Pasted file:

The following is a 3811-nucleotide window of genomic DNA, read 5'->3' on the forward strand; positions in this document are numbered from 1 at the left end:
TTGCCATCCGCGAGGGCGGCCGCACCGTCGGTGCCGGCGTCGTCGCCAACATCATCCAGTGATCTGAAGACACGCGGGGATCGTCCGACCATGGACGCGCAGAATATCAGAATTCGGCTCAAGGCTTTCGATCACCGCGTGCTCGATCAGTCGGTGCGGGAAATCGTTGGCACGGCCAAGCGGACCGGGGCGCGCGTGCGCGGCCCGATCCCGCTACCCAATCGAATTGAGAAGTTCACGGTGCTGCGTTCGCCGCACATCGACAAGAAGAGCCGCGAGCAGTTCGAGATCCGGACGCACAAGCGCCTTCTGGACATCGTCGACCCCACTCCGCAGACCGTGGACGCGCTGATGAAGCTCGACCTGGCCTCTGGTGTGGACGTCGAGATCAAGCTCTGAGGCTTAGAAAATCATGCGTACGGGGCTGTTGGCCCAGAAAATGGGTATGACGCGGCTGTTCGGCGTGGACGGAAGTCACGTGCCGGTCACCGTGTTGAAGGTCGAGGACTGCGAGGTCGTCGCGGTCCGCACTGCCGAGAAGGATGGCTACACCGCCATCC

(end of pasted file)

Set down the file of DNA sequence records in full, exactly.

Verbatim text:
The following is a 3811-nucleotide window of genomic DNA, read 5'->3' on the forward strand; positions in this document are numbered from 1 at the left end:
TTGCCATCCGCGAGGGCGGCCGCACCGTCGGTGCCGGCGTCGTCGCCAACATCATCCAGTGATCTGAAGACACGCGGGGATCGTCCGACCATGGACGCGCAGAATATCAGAATTCGGCTCAAGGCTTTCGATCACCGCGTGCTCGATCAGTCGGTGCGGGAAATCGTTGGCACGGCCAAGCGGACCGGGGCGCGCGTGCGCGGCCCGATCCCGCTACCCAATCGAATTGAGAAGTTCACGGTGCTGCGTTCGCCGCACATCGACAAGAAGAGCCGCGAGCAGTTCGAGATCCGGACGCACAAGCGCCTTCTGGACATCGTCGACCCCACTCCGCAGACCGTGGACGCGCTGATGAAGCTCGACCTGGCCTCTGGTGTGGACGTCGAGATCAAGCTCTGAGGCTTAGAAAATCATGCGTACGGGGCTGTTGGCCCAGAAAATGGGTATGACGCGGCTGTTCGGCGTGGACGGAAGTCACGTGCCGGTCACCGTGTTGAAGGTCGAGGACTGCGAGGTCGTCGCGGTCCGCACTGCCGAGAAGGATGGCTACACCGCCATCC